YFN Lucci Held in Maximum Security Unit After Surrendering to Cops in Racketeering Case
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Fulton County Sheriff Pat Labat confirms the 'Everyday We Lit' rapper has been housed in the Fulton County Jail in a way that keeps both him and the staff safe.

AceShowbiz - YFN Lucci has turned himself in after being indicted in gang racketeering case. The rapper has been housed in the Fulton County Jail in a maximum security unit since he surrendered to cops on Monday, May 10.

Fulton County Sheriff Pat Labat said Lucci is housed at the facility in a way that keeps both him and the staff safe. "We do treat charges more so than the celebrity status and he is certainly in our maximum security area," he explained.

Lucci, whose real name is Rayshawn Lamar Bennett, was one of 12 people who have been listed in a 75-page, 105-count indictment targeting alleged members of Atlanta Bloods gang. In the indictment, it is stated that they had connections and relationships to each other. They were also accused of committing several criminal activities to protect and improve the gang's reputation, as well as to gain and maintain control of territory.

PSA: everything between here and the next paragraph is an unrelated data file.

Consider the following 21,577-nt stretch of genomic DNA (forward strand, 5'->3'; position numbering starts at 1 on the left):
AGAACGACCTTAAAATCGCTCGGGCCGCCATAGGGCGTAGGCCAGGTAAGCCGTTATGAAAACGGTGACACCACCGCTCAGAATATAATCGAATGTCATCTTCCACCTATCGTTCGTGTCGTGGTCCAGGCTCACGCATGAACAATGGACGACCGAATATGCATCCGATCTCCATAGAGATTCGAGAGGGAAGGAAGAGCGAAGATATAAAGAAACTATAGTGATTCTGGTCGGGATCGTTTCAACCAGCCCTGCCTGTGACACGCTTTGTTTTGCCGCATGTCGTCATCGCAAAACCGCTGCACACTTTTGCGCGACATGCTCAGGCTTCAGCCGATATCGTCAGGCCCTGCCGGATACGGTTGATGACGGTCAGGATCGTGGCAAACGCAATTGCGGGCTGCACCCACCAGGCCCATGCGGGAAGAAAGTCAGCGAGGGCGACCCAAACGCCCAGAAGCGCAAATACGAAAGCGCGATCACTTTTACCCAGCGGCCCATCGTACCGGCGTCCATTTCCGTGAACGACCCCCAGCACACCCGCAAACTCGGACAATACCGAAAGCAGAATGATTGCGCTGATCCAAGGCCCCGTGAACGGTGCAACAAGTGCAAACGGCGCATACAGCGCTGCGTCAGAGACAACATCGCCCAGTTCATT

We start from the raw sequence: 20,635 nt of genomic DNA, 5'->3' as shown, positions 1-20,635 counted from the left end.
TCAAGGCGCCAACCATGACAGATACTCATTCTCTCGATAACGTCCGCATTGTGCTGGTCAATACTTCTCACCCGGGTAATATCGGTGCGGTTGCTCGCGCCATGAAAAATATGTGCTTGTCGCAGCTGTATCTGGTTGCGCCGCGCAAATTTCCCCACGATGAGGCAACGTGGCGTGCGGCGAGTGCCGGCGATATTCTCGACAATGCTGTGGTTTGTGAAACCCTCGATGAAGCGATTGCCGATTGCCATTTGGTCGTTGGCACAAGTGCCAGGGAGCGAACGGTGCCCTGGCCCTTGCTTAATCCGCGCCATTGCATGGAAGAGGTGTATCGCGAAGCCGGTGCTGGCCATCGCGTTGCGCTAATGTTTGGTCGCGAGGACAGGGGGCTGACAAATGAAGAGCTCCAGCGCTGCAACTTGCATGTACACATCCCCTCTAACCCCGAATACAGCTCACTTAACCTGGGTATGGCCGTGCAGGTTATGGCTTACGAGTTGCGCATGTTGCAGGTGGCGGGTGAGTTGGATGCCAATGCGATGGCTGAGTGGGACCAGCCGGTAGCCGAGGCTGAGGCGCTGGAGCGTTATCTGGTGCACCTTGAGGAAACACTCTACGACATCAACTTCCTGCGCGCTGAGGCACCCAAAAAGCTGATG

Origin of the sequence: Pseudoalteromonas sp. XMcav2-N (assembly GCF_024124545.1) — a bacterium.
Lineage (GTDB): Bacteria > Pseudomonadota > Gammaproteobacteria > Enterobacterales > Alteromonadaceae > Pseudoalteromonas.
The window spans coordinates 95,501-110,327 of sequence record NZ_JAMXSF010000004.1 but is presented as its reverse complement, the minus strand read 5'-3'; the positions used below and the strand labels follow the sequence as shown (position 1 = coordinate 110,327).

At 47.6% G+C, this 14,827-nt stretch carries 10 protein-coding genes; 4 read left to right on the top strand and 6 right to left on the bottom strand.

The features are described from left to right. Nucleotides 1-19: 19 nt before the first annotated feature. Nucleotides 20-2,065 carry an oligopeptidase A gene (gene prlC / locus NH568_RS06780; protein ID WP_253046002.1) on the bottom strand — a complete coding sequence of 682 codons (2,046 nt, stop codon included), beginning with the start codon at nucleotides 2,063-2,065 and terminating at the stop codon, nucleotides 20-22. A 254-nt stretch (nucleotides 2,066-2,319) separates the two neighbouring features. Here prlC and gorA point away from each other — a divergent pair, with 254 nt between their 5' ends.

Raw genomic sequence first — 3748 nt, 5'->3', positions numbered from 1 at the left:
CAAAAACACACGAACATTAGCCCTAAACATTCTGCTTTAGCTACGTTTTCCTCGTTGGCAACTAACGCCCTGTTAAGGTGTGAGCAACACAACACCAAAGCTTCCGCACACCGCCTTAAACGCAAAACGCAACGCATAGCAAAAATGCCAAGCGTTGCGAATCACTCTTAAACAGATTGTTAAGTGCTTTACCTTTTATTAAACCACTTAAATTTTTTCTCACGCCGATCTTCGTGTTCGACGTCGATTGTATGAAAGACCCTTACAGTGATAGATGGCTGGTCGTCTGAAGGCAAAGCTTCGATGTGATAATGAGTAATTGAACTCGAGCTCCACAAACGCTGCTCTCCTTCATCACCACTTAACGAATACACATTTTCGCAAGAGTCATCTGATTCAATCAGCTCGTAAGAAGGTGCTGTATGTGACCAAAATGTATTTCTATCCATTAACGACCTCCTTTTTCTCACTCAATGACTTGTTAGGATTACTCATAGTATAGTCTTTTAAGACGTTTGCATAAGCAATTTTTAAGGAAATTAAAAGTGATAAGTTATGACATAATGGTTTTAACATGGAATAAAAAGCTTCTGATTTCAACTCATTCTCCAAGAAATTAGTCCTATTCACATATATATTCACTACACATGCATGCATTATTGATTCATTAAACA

The "Key to the Streets" spitter has been slapped with several charges, including racketeering, felony murder, violating the state's anti-gang law, aggravated assault and possession of a firearm during the commission of a felony. A warrant was issued for his arrest earlier this month.

Lucci's attorney Drew Findling, however, has denied his client's tie to any gangs and gang activities. "He's not guilty of any crime that's referenced in the previous charge and now in this indictment," Findling said of the rapper. "He's absolutely not a gang member, and this indictment - neglectfully or purposely - fails to say that Mr. Bennett is a nationally and internationally recognized musical artist."

Back in January, Lucci had been arrested and charged with aggravated assault and participation in criminal street gang activity. He was allegedly involved in a shooting that killed James Adams, which was also listed as one of the alleged gang activities in the racketeering case. He was released in February after posting a $500,000 bond.

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